SNP’s Council Tax reform: timid, unfair and ill-thought through

Back in December, the Local Tax Commission in Scotland published its report which looked at various ways of raising local taxes. Political parties were urged to bring forward their own proposals. Scottish Conference had a consultation on a well-researched and thorough document. An indicative vote at the end favoured a progressive, fair property and land based tax, which, if formally adopted, would replace our proposal for a local income tax.

The basic principles that you would expect from a local tax is that it’s fair, progressive and takes into account the ability to pay. I have to say I’m not entirely sold on the idea of a property tax, although I can see the arguments for taxing property as opposed to income.  The proposals outlined in the Scottish Lib Dems’ policy document do mean that those in the least valuable properties paying significantly less.

The SNP announced their preferred solution yesterday. They have the choice of so many new powers and all they did was tinker at the edges, putting up the rate for the four highest bands.  Is this really the best they can come up with, embedding the inherent unfairness of the Council Tax yet further?

Let’s look at my street as an example. Under the SNP’s plan, a professional couple in a band D house earning two substantial incomes would pay no more yet a family in a slightly larger property up the street with one worker on a much lower income would pay more. That doesn’t make sense. There has to be a way to deal with that sort of anomaly.

Secondly, the Council Tax is based on property values that, by 2021, will be 30 years old. This is not the fundamental reform that the SNP promised. 

Thirdly, and most egregiously, this proposal comes just a week after the SNP’s budget imposed £500 million of cuts to local authorities, affecting schools and local services. The SNP had the power to make the change they are currently proposing for this year, yet schools will have to wait a further year for it to come into effect.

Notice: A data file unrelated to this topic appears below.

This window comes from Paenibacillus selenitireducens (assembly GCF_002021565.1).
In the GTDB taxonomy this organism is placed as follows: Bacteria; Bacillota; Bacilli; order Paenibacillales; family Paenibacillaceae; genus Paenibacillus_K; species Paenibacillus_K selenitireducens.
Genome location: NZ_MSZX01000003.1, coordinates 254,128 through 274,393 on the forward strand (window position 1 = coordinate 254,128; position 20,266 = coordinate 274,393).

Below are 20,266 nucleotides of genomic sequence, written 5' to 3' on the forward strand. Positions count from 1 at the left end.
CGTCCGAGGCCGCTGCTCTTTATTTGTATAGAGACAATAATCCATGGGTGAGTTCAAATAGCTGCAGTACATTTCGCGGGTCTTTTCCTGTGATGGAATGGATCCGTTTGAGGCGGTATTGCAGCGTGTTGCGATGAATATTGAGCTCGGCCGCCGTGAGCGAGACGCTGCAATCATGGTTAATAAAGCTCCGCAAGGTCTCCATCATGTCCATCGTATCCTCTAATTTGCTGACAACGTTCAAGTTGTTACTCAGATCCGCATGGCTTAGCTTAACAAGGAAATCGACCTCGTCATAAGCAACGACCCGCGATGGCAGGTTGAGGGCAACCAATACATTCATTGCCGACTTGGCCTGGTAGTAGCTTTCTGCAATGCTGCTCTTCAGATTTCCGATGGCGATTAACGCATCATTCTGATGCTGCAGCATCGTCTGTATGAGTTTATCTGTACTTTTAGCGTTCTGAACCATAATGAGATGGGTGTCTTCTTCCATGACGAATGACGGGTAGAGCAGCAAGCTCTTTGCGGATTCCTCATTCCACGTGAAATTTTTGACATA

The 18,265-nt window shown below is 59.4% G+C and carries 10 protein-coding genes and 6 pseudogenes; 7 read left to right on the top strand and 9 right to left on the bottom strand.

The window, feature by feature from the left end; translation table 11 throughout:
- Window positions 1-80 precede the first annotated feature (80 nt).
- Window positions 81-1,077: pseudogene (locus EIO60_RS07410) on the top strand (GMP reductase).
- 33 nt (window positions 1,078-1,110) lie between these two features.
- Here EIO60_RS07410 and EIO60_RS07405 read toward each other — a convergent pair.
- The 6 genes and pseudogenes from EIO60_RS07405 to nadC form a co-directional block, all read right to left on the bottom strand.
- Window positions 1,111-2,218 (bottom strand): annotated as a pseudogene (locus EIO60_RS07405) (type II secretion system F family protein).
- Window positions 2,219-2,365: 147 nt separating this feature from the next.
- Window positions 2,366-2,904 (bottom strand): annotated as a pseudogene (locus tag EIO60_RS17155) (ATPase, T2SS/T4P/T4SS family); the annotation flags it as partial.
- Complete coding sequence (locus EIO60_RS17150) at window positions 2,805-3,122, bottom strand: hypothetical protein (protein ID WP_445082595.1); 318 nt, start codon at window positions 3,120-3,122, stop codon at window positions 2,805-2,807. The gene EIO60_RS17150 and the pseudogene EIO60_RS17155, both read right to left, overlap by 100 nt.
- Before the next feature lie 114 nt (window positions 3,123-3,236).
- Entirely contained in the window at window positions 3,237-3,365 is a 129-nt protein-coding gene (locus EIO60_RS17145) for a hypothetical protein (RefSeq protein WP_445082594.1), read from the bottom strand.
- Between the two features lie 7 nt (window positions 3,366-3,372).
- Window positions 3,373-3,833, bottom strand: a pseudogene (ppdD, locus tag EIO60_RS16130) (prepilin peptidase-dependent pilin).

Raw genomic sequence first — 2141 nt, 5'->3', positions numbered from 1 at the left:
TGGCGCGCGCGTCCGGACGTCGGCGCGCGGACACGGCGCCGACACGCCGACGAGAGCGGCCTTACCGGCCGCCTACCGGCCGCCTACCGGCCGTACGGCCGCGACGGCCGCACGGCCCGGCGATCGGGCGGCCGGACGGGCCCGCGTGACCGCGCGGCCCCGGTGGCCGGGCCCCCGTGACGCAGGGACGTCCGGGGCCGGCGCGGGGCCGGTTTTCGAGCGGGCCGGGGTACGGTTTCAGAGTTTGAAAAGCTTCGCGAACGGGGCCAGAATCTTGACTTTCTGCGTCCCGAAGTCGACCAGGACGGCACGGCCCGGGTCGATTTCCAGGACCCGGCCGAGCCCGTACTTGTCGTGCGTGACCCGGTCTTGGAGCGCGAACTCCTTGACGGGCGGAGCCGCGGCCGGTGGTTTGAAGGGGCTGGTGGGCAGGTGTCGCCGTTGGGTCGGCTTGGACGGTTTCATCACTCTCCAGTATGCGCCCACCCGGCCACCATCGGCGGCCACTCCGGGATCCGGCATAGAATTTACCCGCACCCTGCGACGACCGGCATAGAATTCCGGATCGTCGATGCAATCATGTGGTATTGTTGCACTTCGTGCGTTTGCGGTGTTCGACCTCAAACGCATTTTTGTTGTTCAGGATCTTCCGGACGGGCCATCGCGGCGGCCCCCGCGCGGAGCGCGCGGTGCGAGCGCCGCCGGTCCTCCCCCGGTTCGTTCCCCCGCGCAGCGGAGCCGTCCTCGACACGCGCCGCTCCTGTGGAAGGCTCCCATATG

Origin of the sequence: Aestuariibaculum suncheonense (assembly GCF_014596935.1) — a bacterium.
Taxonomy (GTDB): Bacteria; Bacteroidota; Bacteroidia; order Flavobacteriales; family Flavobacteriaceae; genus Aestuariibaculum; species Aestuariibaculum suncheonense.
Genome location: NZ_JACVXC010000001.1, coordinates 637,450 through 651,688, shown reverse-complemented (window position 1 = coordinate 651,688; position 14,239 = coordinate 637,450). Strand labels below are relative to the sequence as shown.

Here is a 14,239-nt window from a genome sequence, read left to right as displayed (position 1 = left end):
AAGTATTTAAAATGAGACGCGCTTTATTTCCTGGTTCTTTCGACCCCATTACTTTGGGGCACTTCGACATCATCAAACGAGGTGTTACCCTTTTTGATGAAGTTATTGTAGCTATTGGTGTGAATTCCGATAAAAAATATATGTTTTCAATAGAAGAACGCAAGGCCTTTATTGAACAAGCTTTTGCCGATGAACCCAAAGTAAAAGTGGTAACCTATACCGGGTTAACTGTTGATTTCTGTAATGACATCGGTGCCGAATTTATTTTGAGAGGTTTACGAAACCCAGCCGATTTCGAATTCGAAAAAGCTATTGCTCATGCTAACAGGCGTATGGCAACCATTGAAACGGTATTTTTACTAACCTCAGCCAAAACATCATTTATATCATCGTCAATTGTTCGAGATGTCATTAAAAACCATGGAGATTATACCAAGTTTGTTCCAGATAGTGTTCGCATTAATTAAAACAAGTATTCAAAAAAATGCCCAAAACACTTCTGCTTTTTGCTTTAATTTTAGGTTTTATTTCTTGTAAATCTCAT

In fact, the SNP has had the power to make this change for the 9 years that it has been in power,  9 years is also the length of time a child spends at nursery and school and when investment in their education is most effective.

The Scottish Parliament is in the process of getting huge new powers, not just the Calman Commission recommendations done via the 2012 Act, but the new powers recommended by the Smith Commission. Liberal Democrats and Labour have proposed a penny on income tax. We have also proposed a zero rate of tax to help the lowest paid. The SNP have come up with rearranging the deck chairs of a tax that they once said needs to go. I’m not going to hold my breath expecting much in the way of radical reform from them on the rest of the tax system. It’s like they’ve been given a Ferrari but drive so slowly that they can’t get it out of second gear.

Willie Rennie was pretty scathing:

The SNP policy today does not tackle the problems in education. It falls far short of what is required.

The SNP have cut colleges for five years. Education in schools is slipping down the international rankings. Early education for two-year-olds has stalled. So it is utterly insulting for the SNP to bring forward a policy today that they have had the power to bring in for nine years.

If they had acted sooner, they could have stopped the heartache and cuts in Scottish education.

Half a generation of young people have missed out on skills and life chances because of the timid SNP.

Scottish Liberal Democrats will set out our proposals on local tax reform in due course. We will be progressive, fair and give councils the flexibility to deliver good public services.

The SNP have bottled a chance to radically reform our system of local taxation and that is typical of them and regrettable. They have to take full responsibility for that. There is nobody else to blame.

UPDATE: Here is Willie pressing Nicola Sturgeon on the issue at First Minister’s Questions today.